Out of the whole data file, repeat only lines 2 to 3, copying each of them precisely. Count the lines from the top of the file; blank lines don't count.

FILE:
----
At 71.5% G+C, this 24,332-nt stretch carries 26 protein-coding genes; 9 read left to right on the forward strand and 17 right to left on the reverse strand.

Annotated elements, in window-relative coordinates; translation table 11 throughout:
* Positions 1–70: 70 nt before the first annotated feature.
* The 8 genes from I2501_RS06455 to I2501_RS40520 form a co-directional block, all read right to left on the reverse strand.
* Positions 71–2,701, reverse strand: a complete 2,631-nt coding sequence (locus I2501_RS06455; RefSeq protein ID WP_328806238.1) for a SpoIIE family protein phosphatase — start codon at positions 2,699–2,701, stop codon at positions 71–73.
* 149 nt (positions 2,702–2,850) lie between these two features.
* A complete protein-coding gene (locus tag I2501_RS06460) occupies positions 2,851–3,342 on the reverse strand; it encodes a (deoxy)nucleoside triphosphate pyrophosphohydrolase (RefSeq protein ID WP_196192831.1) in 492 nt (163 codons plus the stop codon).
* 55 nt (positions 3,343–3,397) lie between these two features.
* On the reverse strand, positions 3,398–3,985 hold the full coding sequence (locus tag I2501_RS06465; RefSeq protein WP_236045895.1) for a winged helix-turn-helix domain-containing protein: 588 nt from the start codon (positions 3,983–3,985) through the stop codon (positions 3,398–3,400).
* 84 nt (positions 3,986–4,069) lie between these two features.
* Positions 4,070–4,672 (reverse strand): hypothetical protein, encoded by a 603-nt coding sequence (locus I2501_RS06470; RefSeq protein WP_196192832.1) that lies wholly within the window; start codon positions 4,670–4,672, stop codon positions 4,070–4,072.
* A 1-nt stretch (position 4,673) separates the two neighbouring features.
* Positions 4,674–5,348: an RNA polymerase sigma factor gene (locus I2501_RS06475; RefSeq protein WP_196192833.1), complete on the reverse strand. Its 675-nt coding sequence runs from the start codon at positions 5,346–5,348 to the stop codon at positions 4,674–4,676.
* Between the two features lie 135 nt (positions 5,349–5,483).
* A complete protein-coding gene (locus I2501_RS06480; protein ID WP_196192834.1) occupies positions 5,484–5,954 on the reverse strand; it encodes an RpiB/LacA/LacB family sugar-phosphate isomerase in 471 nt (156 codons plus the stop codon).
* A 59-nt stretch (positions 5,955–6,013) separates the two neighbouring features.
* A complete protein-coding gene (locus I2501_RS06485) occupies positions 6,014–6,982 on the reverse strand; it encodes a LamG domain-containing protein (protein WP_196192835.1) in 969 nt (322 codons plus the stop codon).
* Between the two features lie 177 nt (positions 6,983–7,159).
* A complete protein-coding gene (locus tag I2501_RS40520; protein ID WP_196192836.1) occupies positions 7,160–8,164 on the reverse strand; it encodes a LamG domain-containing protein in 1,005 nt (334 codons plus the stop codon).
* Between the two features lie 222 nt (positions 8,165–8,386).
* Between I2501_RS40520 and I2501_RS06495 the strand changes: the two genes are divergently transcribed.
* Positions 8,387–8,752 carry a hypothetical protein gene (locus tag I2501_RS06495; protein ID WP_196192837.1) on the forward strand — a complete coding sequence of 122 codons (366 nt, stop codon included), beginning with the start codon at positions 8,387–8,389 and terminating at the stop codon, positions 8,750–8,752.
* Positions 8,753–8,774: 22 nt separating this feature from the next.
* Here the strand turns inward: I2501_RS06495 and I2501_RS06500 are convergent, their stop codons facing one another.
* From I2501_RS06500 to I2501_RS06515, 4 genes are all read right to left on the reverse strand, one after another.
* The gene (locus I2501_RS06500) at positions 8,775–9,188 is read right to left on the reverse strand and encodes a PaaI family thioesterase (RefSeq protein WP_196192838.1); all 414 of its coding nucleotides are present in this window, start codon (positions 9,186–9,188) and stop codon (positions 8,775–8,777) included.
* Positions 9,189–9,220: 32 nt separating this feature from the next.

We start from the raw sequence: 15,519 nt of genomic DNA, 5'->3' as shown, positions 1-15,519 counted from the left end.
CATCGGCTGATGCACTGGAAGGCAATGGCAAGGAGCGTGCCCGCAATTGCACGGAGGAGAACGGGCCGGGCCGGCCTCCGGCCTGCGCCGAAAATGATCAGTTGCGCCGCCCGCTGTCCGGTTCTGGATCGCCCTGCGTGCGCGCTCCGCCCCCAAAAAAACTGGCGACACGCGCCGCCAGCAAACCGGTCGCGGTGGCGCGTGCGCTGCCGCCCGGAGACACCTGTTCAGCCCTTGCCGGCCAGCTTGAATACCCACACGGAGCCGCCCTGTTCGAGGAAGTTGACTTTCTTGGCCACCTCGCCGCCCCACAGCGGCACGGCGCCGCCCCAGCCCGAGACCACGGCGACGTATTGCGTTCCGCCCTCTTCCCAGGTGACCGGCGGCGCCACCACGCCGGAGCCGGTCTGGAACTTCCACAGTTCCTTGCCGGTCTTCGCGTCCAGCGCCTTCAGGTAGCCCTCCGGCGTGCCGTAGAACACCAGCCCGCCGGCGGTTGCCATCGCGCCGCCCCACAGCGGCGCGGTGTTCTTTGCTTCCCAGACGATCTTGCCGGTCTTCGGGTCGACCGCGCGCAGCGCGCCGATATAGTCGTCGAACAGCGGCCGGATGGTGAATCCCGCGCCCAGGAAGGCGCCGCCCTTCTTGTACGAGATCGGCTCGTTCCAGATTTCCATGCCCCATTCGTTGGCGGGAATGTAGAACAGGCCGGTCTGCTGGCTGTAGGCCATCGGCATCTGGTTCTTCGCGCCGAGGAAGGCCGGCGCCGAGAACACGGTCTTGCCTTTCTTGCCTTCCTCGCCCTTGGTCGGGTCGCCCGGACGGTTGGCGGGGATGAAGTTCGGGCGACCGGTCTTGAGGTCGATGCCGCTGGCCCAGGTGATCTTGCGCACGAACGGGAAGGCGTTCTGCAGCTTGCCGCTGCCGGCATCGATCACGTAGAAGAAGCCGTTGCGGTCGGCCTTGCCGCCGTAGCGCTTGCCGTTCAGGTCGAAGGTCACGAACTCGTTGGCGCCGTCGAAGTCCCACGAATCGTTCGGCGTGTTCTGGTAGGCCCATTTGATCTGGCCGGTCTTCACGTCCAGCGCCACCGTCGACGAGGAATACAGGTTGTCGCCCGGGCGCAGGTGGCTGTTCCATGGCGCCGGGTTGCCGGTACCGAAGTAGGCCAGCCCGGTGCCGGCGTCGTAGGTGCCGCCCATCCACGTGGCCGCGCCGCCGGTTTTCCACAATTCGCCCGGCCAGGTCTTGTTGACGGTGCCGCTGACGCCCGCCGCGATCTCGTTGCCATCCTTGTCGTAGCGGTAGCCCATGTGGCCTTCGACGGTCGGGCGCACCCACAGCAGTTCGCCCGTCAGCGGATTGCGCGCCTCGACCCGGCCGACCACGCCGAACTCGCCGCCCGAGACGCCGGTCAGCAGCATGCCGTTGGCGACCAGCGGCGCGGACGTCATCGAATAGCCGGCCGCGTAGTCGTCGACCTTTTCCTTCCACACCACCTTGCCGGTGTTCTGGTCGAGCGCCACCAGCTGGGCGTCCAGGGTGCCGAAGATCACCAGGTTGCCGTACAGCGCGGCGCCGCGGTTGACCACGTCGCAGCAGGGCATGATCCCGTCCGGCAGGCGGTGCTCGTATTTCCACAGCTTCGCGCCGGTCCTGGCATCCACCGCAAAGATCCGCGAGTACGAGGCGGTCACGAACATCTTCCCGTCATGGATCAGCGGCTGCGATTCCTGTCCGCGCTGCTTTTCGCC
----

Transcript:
Annotated elements, in window-relative coordinates; translation table 11 throughout:
* Positions 1–70: 70 nt before the first annotated feature.